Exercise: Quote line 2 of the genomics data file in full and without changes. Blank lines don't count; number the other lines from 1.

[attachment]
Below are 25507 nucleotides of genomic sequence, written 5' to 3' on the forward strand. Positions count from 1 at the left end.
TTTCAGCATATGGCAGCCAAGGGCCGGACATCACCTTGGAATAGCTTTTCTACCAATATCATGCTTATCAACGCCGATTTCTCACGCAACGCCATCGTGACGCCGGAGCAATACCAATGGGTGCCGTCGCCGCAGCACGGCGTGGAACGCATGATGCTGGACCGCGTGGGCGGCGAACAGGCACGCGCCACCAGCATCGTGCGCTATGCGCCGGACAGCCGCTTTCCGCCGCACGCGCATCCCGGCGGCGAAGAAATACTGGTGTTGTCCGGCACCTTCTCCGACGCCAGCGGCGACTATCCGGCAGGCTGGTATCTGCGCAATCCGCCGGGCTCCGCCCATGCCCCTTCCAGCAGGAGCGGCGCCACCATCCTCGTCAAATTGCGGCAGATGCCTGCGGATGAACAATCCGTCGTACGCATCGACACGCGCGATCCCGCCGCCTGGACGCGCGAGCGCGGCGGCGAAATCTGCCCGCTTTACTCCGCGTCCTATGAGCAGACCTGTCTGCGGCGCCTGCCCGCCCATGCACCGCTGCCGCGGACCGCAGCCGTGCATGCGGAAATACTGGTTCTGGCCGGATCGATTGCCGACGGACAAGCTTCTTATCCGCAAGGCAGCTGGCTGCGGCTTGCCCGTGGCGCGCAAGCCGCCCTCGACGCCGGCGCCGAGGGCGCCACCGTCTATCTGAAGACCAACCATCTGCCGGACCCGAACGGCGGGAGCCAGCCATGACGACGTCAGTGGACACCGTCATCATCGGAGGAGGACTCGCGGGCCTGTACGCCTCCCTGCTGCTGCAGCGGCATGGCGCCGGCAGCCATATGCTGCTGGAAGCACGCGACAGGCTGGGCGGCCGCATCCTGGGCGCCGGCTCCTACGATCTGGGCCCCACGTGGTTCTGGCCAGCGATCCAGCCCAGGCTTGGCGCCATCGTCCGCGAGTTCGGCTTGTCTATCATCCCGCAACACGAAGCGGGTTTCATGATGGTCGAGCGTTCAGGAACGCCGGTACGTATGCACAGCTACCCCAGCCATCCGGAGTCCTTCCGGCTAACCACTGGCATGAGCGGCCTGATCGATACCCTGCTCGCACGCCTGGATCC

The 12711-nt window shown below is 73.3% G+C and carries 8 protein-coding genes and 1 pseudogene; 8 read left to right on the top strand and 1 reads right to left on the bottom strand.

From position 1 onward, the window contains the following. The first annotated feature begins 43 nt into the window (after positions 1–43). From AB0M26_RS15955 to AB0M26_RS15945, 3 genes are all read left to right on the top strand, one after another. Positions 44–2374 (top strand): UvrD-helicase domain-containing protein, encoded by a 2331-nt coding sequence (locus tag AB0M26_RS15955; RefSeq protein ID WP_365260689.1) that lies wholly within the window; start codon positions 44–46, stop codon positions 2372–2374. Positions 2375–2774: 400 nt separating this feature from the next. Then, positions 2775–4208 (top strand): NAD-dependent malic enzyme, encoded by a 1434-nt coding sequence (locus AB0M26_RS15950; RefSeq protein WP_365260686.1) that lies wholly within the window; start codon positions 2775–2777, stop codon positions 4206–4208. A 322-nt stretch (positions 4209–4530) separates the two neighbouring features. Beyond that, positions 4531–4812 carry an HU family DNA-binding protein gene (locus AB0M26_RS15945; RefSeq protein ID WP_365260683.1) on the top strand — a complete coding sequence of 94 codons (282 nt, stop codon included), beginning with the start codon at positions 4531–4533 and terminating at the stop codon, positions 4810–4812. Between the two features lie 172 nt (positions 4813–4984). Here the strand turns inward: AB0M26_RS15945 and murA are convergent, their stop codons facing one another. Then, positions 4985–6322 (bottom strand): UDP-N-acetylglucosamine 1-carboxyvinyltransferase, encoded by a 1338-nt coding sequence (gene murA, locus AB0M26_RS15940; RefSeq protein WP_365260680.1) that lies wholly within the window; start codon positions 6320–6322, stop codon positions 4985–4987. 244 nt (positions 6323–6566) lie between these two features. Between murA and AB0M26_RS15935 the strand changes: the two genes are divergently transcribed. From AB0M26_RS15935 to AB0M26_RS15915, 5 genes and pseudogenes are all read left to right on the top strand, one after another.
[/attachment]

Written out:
TTTCAGCATATGGCAGCCAAGGGCCGGACATCACCTTGGAATAGCTTTTCTACCAATATCATGCTTATCAACGCCGATTTCTCACGCAACGCCATCGTGACGCCGGAGCAATACCAATGGGTGCCGTCGCCGCAGCACGGCGTGGAACGCATGATGCTGGACCGCGTGGGCGGCGAACAGGCACGCGCCACCAGCATCGTGCGCTATGCGCCGGACAGCCGCTTTCCGCCGCACGCGCATCCCGGCGGCGAAGAAATACTGGTGTTGTCCGGCACCTTCTCCGACGCCAGCGGCGACTATCCGGCAGGCTGGTATCTGCGCAATCCGCCGGGCTCCGCCCATGCCCCTTCCAGCAGGAGCGGCGCCACCATCCTCGTCAAATTGCGGCAGATGCCTGCGGATGAACAATCCGTCGTACGCATCGACACGCGCGATCCCGCCGCCTGGACGCGCGAGCGCGGCGGCGAAATCTGCCCGCTTTACTCCGCGTCCTATGAGCAGACCTGTCTGCGGCGCCTGCCCGCCCATGCACCGCTGCCGCGGACCGCAGCCGTGCATGCGGAAATACTGGTTCTGGCCGGATCGATTGCCGACGGACAAGCTTCTTATCCGCAAGGCAGCTGGCTGCGGCTTGCCCGTGGCGCGCAAGCCGCCCTCGACGCCGGCGCCGAGGGCGCCACCGTCTATCTGAAGACCAACCATCTGCCGGACCCGAACGGCGGGAGCCAGCCATGACGACGTCAGTGGACACCGTCATCATCGGAGGAGGACTCGCGGGCCTGTACGCCTCCCTGCTGCTGCAGCGGCATGGCGCCGGCAGCCATATGCTGCTGGAAGCACGCGACAGGCTGGGCGGCCGCATCCTGGGCGCCGGCTCCTACGATCTGGGCCCCACGTGGTTCTGGCCAGCGATCCAGCCCAGGCTTGGCGCCATCGTCCGCGAGTTCGGCTTGTCTATCATCCCGCAACACGAAGCGGGTTTCATGATGGTCGAGCGTTCAGGAACGCCGGTACGTATGCACAGCTACCCCAGCCATCCGGAGTCCTTCCGGCTAACCACTGGCATGAGCGGCCTGATCGATACCCTGCTCGCACGCCTGGATCC